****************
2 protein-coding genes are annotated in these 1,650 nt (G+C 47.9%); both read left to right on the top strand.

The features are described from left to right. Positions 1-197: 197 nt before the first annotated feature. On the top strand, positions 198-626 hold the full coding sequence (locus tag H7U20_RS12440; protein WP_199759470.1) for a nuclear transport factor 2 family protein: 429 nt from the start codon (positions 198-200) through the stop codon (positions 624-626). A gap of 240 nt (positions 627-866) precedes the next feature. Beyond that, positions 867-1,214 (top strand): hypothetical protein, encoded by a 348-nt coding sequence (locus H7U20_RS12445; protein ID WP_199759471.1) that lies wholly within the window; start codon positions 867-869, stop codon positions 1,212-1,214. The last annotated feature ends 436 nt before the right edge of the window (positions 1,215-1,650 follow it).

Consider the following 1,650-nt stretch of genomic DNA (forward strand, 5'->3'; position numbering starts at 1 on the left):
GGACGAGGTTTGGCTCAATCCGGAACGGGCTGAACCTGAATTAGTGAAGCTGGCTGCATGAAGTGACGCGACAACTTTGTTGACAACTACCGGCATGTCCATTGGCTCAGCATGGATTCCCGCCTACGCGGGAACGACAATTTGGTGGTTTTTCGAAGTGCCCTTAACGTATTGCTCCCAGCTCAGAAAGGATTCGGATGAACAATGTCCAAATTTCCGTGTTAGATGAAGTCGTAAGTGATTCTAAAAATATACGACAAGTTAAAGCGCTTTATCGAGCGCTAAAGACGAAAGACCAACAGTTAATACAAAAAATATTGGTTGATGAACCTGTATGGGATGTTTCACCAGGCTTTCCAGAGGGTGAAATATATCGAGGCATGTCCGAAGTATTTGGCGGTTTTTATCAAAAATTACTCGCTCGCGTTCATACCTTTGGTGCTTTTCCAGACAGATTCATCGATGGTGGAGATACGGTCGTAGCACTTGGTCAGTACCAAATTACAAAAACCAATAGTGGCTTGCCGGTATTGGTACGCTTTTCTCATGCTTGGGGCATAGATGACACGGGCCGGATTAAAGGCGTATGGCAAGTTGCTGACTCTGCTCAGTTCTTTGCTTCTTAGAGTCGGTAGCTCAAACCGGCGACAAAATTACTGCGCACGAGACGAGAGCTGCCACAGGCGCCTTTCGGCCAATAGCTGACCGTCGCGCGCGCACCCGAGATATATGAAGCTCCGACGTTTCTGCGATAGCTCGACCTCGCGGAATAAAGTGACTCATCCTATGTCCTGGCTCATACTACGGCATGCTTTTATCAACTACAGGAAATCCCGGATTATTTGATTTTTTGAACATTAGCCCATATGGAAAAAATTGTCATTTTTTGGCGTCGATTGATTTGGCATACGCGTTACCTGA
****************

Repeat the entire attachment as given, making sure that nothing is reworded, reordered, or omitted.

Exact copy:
2 protein-coding genes are annotated in these 1,650 nt (G+C 47.9%); both read left to right on the top strand.

The features are described from left to right. Positions 1-197: 197 nt before the first annotated feature. On the top strand, positions 198-626 hold the full coding sequence (locus tag H7U20_RS12440; protein WP_199759470.1) for a nuclear transport factor 2 family protein: 429 nt from the start codon (positions 198-200) through the stop codon (positions 624-626). A gap of 240 nt (positions 627-866) precedes the next feature. Beyond that, positions 867-1,214 (top strand): hypothetical protein, encoded by a 348-nt coding sequence (locus H7U20_RS12445; protein ID WP_199759471.1) that lies wholly within the window; start codon positions 867-869, stop codon positions 1,212-1,214. The last annotated feature ends 436 nt before the right edge of the window (positions 1,215-1,650 follow it).

Consider the following 1,650-nt stretch of genomic DNA (forward strand, 5'->3'; position numbering starts at 1 on the left):
GGACGAGGTTTGGCTCAATCCGGAACGGGCTGAACCTGAATTAGTGAAGCTGGCTGCATGAAGTGACGCGACAACTTTGTTGACAACTACCGGCATGTCCATTGGCTCAGCATGGATTCCCGCCTACGCGGGAACGACAATTTGGTGGTTTTTCGAAGTGCCCTTAACGTATTGCTCCCAGCTCAGAAAGGATTCGGATGAACAATGTCCAAATTTCCGTGTTAGATGAAGTCGTAAGTGATTCTAAAAATATACGACAAGTTAAAGCGCTTTATCGAGCGCTAAAGACGAAAGACCAACAGTTAATACAAAAAATATTGGTTGATGAACCTGTATGGGATGTTTCACCAGGCTTTCCAGAGGGTGAAATATATCGAGGCATGTCCGAAGTATTTGGCGGTTTTTATCAAAAATTACTCGCTCGCGTTCATACCTTTGGTGCTTTTCCAGACAGATTCATCGATGGTGGAGATACGGTCGTAGCACTTGGTCAGTACCAAATTACAAAAACCAATAGTGGCTTGCCGGTATTGGTACGCTTTTCTCATGCTTGGGGCATAGATGACACGGGCCGGATTAAAGGCGTATGGCAAGTTGCTGACTCTGCTCAGTTCTTTGCTTCTTAGAGTCGGTAGCTCAAACCGGCGACAAAATTACTGCGCACGAGACGAGAGCTGCCACAGGCGCCTTTCGGCCAATAGCTGACCGTCGCGCGCGCACCCGAGATATATGAAGCTCCGACGTTTCTGCGATAGCTCGACCTCGCGGAATAAAGTGACTCATCCTATGTCCTGGCTCATACTACGGCATGCTTTTATCAACTACAGGAAATCCCGGATTATTTGATTTTTTGAACATTAGCCCATATGGAAAAAATTGTCATTTTTTGGCGTCGATTGATTTGGCATACGCGTTACCTGA